Jubal Early's picture

Well said, but in theory nearly all those bank notes were backed by gold or silver.  The "chaos" was due to fraud, not too many different dollar (weight in silver or gold) bank notes.

Kreiger recently pointed out that many new cryto's were coming on the market based on etherium which is supported by many banks.  This sounds similar to those dollar notes from the 1800's except that now it is more vapor backed by vapor.

MaesterBlaester's picture

Bitcoin isn't created out of thin air. It has to be mined and the mining computations require incrementally more power input. A bitcoin is backed by the proof of that work being completed. That has a whole lot more intrinsic value than FIAT.

Sudden Debt's picture

How stupid can you be right?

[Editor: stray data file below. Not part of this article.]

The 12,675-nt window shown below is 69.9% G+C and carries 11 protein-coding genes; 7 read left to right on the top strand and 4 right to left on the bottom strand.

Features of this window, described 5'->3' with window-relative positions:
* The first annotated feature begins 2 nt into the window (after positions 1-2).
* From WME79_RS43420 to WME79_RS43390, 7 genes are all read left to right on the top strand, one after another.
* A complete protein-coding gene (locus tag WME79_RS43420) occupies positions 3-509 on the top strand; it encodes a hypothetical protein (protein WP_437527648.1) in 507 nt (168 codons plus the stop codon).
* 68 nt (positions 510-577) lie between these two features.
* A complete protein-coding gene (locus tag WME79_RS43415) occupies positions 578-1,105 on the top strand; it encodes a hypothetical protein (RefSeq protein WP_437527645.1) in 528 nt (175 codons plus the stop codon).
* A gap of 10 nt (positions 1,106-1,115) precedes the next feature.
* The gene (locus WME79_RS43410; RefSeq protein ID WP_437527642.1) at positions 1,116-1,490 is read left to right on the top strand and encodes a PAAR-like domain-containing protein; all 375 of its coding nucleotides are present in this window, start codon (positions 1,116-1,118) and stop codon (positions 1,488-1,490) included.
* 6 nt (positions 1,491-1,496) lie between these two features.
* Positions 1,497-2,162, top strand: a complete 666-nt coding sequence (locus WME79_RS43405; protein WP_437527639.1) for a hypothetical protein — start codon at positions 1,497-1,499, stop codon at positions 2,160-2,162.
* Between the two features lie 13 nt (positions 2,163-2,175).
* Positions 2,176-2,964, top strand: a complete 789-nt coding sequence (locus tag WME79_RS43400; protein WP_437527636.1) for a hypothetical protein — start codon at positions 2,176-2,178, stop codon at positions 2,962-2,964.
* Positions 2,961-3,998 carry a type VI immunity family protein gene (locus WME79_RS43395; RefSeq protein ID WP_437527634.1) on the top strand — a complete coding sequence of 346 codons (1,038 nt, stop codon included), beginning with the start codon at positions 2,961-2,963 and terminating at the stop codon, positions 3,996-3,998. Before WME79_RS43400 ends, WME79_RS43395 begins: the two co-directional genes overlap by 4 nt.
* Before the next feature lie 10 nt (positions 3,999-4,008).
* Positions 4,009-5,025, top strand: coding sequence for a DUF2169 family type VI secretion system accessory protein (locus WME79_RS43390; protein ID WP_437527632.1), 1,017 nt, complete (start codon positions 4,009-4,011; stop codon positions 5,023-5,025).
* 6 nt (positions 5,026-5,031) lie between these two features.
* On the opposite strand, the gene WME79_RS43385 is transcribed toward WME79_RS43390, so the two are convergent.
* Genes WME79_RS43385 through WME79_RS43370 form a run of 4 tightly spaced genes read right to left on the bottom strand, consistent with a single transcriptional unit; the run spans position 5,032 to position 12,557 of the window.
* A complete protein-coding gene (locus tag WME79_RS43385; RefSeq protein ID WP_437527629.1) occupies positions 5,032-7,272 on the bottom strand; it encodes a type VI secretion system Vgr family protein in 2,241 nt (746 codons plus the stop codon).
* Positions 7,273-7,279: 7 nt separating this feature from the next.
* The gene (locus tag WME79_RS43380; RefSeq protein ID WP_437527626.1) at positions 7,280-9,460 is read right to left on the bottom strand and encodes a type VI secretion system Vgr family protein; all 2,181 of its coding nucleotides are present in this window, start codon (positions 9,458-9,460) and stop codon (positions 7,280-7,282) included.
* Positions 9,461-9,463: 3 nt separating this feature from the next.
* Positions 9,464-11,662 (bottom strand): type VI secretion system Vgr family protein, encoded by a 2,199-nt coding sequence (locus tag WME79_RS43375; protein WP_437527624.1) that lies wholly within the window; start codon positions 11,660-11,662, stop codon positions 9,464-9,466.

Bitcoin IS created out of thin air. Show me a man who's actually putting labor in mining.

running a computer who "mines" isn't actual work. It's like those phone games where your farm is creating "crops" for the next time you logon!

You can buy some "crystals" to make ik go faster, just like you can upgrade CPU power to "mine" more bitcoins.



UnacknowledgedX's picture

re: "Show me a man who's actually putting labor in mining.

The man shoveling coal into the boiler to generate the electric energy to run the bitcoin miner.


gold-is-not-dead's picture

The men who created GPUs and ASIC machines. Bitcoin is backed by gold, platinum, silver, electric power, software engineers, etc...

Heavy's picture

Once the robots mine enough bit coins will they go get robot hookers like on futurama, or will they kill us all for our idiocy?

BadKiTTy's picture